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In PHB, page 190, it explains about the free item interaction:

You can also interact with one object or feature of the environment for free, during either your move or your action. For example, you could open a door during your move as you stride toward a foe, or you could draw your weapon as part of the same action you use to attack.

At the top of the list of "Interacting with Objects Around You" it lists:

draw or sheathe a sword

It is generally understood (reading the various answers on this site) that if you want to switch weapon and attack on the same turn (let's say you are a fighter with a sword, bow and the Extra Attack class feature; you kill the enemy in front of you with your sword, then want to switch to your bow and shoot another enemy that you otherwise can't reach this turn) then you have to do this strange sequence of moves where you "drop" your sword so that you don't waste that precious free item interaction that you need to draw your bow. Then you have to pick it up again later (assuming someone else, friend or foe, doesn't do so before you).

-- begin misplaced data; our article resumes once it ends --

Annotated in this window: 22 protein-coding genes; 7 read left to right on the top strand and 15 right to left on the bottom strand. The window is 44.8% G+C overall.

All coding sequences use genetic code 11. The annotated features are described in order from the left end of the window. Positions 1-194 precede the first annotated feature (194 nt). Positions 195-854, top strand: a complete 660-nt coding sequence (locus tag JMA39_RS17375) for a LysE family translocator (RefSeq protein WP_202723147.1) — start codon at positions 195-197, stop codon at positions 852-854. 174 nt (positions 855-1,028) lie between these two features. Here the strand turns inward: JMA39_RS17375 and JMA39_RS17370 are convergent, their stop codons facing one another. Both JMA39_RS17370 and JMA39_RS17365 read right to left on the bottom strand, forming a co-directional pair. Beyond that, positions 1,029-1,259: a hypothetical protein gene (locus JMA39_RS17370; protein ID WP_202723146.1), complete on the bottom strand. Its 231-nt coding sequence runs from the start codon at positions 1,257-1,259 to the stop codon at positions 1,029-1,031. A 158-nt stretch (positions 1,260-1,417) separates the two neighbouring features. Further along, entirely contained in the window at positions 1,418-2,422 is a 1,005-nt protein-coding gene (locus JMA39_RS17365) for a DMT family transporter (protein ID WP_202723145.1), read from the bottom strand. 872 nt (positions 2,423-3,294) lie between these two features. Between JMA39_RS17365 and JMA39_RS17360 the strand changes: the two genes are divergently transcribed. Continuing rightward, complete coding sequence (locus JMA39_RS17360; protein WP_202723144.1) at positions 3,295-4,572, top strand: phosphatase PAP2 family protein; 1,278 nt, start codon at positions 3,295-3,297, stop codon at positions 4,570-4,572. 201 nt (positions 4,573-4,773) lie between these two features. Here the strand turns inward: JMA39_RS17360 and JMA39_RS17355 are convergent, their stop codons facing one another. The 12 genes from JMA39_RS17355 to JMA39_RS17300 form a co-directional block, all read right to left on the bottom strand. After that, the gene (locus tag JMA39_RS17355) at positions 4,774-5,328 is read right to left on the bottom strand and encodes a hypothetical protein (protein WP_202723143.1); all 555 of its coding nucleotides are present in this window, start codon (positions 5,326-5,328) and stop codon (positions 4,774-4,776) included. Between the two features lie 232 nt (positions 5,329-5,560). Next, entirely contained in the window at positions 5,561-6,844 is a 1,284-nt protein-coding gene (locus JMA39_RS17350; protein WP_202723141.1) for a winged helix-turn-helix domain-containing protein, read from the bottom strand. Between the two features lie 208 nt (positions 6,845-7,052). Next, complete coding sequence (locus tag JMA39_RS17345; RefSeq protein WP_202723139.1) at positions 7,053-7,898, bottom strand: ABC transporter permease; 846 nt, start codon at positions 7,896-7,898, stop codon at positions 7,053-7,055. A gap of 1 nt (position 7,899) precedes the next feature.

Basically I think this sequence is a bit daft and think that it breaks the suspension of disbelief when the fighter suddenly drops his main weapon just so that he can use his bow this turn. I was thinking of just houseruling that you can draw and sheath a weapon as one item interaction, let's call it the "switch weapon" item interaction as opposed to the "draw weapon" and "sheathe weapon" item interactions (I'm just making up these terms to emphasise my houserule).

Now, I know that one gameplay-related concern might be the Dual Wielder feat, since they can draw and sheathe two weapons at once; as so not to weaken this feat, I'd still say that you need that feat to draw or sheathe two weapons at once, regardless of drawing and sheathing. So let's say this fighter actually has two swords drawn at the start of that scenario, I would houserule that it's only possible to sheathe one of those swords without the feat, similarly for sheathing the bow and drawing the swords again later; you'd only be able to draw one sword at a time without the feat, regardless of whether you are sheathing something or not.